**DISCLAIMER: All the opinions and experiences in this post relate to me. Everyone’s experiences of disability and illness are different and no two people will have the same views, opinions and feeling about the topic.**
Next month, I won’t have worked for two years. It really doesn’t seem that long but it also really does seem that long. I wouldn’t be lying if I said that I don’t know what happened to 2014 and 2015 – a year spent working out what my illness does and how I could live with it, and another year trying to get myself back to as “normal” as I could be while still making accommodations for my condition. Time moves fast when you’re doing very little, it seems.
I’ve had two ATOS assessments in that time, both for PIP. The first one was kind of a blur – I’d been ill for a few months, I didn’t really know what was going on, what medications I should be on, how I was going to pace myself, all the things that you eventually pick up and learn the longer you live with being ill. My second assessment was last week and it was a different experience. Not because it was conducted at home rather than at their offices, or because the questions were different (they weren’t) but because I’ve lived in this body with this condition for nearly two years and I know it a lot better now.
I’ve gone through different stages of dealing with being ill. For a while I was just “ill”. One day I could do something, then over the course of a weekend I just got ill. I can remember the weekend clearly as the Monday was the final time I went into work. Then you start looking for reasons and ways to help. Diagnoses, medications, pacing, reducing the amount you achieve in a day. Resting a lot. Sleeping a lot. Getting into the groove of “being ill”.
And then once you’ve got the rhythm of your illness – you’ve worked out that your big flares usually come a week after the event that triggers them, that if you spend the morning in town you’d better not plan any activities for the afternoon, that if you’re going to need to be clean and showered for some reason you’d best plan that into your previous day (also your definition of “clean” gets reeealllly loose…) – you start to live with it rather than fight against it. This doesn’t mean everything is roses and happiness, far from it. You get days of pain and days of exhaustion, you can’t drive as far as you used to or walk as far or be able to use your brain and think after 3pm. But you have what I called my “new normal” – and you forget that this isn’t other people’s normal.
I’ve found myself stuck in a really bizarre place. I’ve just finished a postgraduate degree and I’ve worked for ten years in a profession (granted the profession has been ripped to pieces by the Tories but I digress…) and so my desire is to work, because I love my profession and I want to be able to practice it. But then, you’re put in a position with your ATOS assessor where you have to describe in minute detail how you can’t always cook your own meals, how sometimes you don’t have the energy to wash your own hair, how someone else has to come in and do your vacuuming for you. I’ve found it very difficult to take both the realities of being a professional, and of someone who is ill and needs assistance and help with everyday tasks, and apply them to the same person – me. How can I be both those people at once?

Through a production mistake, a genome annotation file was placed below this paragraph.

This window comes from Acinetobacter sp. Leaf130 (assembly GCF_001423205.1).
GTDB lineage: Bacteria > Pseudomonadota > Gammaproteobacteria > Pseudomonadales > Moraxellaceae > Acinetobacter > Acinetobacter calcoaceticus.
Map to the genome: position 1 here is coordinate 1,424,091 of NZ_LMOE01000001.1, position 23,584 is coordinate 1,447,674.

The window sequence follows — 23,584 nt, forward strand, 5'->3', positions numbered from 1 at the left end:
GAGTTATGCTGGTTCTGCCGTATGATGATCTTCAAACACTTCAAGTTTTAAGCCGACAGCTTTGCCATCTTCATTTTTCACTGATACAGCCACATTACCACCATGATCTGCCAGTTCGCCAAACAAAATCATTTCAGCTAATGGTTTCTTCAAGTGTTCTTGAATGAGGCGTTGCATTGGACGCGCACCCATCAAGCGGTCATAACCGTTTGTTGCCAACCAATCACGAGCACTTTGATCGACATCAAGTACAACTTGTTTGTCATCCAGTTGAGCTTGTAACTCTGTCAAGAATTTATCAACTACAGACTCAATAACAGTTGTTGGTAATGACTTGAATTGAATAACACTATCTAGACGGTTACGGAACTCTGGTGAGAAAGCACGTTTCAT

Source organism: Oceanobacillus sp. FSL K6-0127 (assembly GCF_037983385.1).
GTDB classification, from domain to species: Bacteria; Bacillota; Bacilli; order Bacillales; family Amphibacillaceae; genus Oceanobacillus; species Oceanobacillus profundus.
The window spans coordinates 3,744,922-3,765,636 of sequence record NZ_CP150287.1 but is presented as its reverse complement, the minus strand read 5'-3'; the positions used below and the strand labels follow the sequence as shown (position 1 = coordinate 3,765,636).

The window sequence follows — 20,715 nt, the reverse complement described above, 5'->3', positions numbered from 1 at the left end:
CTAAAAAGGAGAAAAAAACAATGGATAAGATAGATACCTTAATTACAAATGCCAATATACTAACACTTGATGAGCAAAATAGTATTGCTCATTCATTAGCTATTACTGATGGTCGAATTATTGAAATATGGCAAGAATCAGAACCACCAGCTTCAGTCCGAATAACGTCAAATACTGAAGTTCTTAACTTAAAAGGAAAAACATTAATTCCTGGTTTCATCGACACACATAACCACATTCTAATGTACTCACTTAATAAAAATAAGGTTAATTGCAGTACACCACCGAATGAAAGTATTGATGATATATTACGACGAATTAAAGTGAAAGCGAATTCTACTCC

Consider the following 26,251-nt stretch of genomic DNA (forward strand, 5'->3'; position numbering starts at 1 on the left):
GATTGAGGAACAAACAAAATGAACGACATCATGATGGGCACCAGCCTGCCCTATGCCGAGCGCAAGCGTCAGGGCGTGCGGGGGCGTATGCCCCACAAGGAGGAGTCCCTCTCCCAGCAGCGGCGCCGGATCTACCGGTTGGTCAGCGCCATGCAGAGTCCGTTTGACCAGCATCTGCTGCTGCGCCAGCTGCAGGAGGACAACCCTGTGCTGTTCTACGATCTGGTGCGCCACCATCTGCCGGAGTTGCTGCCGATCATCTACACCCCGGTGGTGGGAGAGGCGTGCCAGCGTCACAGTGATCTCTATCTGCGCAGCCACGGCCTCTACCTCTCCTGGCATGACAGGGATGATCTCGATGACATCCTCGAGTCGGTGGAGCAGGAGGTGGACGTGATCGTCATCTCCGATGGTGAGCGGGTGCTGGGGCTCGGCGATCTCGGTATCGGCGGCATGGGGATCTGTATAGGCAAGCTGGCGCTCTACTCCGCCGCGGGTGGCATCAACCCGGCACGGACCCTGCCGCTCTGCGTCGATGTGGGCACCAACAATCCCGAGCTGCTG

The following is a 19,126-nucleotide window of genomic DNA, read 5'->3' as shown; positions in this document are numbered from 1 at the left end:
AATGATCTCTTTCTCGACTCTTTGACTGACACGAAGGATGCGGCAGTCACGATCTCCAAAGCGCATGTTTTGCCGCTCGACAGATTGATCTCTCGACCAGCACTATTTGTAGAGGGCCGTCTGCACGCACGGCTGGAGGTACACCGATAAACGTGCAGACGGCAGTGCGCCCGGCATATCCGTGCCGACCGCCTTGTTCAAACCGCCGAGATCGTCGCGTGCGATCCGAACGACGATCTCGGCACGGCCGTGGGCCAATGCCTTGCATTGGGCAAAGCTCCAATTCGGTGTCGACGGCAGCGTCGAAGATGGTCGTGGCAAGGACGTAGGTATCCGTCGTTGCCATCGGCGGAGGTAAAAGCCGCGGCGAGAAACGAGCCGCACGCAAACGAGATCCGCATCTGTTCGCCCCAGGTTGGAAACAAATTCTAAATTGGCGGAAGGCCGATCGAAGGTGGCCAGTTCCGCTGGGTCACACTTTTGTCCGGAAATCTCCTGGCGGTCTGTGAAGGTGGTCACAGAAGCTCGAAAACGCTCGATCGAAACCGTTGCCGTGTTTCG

And I know where this confusion comes from. Having an ATOS assessment makes you constantly second-guess yourself. Can I walk further than I said I could? If I can open a can now does that mean I can actually cook? Am I better than I was, am I more able than I think I am, am I being lazy? The constant second-guessing and the need to prove that you’re ill or disabled makes you stand face to face with the worst bits of your illnesses. I can’t leave the house for days, I can’t wash my hair more than once a week, I can’t cook my own dinners. It’s almost impossible, to me at least, to take that view of myself and pair it with “I’m a professional with a postgraduate degree and the desire to work”. The DWP make disabled and ill people justify the worst of themselves and then they expect them to “pull up their bootstraps” and make the best of the situation. After you’ve been repeatedly shot down by churning out all the reasons your mind and body is unable to work properly, under the fear that you won’t be believed, it’s a difficult task to turn that around and be motivated and positive.
But hey, maybe that was their plan all the time. Motivated and positive ill and disabled people get ideas and opinions and the means to express them, and we can’t be doing with that.
It’s strange, because obviously I have a lot of things to say about this. I have to go for another assessment after having been on PIP for just a year which really wasn’t expected, but they were a hell of a lot faster this time than last I’ll give them that. I’m going into this one having already had one assessment and so I know a bit more about how the process works, but I feel like I can’t talk about much of that at the moment. Because the internet has ears. And the paranoia of ill and disabled people is high. And I’m worried that my concerns about my assessment will be taken the wrong way. So instead, I thought I’d talk about something else.